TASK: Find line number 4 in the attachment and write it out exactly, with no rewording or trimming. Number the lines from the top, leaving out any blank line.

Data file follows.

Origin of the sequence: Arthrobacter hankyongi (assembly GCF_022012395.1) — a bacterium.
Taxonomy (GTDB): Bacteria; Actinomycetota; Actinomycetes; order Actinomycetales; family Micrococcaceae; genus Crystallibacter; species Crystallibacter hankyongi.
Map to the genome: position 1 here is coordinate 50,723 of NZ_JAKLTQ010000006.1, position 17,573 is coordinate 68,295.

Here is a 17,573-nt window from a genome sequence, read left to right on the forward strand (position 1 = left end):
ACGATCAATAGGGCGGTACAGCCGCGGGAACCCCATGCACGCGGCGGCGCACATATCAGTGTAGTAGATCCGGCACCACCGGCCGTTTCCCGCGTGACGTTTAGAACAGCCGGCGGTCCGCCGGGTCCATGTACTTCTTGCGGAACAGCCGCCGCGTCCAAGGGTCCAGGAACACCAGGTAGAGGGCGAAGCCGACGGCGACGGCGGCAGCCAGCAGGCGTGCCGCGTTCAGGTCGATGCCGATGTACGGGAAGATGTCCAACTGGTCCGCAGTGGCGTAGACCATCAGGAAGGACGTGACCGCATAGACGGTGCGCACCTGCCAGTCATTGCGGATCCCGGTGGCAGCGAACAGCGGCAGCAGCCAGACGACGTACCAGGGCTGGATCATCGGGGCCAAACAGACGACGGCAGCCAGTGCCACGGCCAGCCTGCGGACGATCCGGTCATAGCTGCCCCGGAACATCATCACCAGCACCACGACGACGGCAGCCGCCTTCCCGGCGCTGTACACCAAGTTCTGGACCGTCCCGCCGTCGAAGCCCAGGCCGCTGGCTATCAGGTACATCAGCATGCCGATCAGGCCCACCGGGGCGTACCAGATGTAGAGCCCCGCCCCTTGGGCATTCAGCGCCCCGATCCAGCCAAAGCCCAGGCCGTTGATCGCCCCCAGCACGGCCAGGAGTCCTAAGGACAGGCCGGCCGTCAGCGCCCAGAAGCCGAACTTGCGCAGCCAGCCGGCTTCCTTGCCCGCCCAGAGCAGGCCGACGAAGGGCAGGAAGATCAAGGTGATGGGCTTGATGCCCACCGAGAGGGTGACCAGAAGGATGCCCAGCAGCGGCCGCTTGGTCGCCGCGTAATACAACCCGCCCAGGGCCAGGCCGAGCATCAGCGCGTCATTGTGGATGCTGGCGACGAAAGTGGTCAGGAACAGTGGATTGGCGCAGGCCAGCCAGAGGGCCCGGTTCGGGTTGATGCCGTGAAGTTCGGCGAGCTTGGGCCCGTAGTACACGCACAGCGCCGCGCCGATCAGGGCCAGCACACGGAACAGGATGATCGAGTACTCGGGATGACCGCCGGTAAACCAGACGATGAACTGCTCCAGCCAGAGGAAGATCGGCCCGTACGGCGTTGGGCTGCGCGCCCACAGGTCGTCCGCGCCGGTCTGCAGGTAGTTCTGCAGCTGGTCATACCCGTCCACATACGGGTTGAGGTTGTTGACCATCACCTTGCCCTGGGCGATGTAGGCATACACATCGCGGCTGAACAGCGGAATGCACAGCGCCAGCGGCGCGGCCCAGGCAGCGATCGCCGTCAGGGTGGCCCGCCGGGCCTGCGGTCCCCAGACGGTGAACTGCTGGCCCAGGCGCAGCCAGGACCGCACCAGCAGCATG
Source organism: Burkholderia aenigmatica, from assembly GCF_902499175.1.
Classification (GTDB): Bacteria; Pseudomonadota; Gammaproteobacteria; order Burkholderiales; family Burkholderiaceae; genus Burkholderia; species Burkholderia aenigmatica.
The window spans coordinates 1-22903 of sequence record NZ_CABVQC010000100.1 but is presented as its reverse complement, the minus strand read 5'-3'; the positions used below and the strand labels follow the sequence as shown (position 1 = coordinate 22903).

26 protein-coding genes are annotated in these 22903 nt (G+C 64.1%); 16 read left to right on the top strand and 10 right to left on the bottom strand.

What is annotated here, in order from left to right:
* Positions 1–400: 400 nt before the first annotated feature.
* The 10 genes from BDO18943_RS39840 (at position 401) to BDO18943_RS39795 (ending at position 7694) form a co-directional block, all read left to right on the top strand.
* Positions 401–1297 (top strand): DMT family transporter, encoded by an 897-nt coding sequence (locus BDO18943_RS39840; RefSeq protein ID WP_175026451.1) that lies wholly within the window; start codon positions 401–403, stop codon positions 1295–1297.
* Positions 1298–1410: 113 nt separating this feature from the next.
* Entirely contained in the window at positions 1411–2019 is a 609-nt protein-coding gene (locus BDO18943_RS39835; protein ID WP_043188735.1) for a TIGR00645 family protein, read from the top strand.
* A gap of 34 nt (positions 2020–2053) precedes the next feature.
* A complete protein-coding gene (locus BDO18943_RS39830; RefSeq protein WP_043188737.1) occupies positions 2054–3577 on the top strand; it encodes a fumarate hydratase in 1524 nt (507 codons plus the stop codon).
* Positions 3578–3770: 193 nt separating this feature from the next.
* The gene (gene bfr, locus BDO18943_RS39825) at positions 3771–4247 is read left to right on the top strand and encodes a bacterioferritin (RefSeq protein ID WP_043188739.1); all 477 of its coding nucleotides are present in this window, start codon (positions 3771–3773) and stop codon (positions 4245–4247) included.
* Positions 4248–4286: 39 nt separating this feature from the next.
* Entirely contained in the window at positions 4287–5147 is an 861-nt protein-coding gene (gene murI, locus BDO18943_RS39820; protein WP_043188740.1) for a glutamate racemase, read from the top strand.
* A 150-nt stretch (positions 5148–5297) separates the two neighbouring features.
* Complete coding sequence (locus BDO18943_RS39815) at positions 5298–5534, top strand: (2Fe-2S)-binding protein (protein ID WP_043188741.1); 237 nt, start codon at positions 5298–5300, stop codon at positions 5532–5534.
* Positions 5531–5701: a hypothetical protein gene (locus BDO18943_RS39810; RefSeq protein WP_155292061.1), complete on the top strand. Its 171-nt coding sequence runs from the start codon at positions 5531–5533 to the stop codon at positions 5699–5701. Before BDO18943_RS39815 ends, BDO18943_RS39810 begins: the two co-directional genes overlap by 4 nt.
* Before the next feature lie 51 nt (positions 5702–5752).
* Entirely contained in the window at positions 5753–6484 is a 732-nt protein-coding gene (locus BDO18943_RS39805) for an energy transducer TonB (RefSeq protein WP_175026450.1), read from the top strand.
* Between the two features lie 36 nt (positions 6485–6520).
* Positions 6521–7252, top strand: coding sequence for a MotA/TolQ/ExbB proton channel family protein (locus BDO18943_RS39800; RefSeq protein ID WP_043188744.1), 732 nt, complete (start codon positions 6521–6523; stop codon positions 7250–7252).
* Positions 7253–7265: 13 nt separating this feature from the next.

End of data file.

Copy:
Here is a 17,573-nt window from a genome sequence, read left to right on the forward strand (position 1 = left end):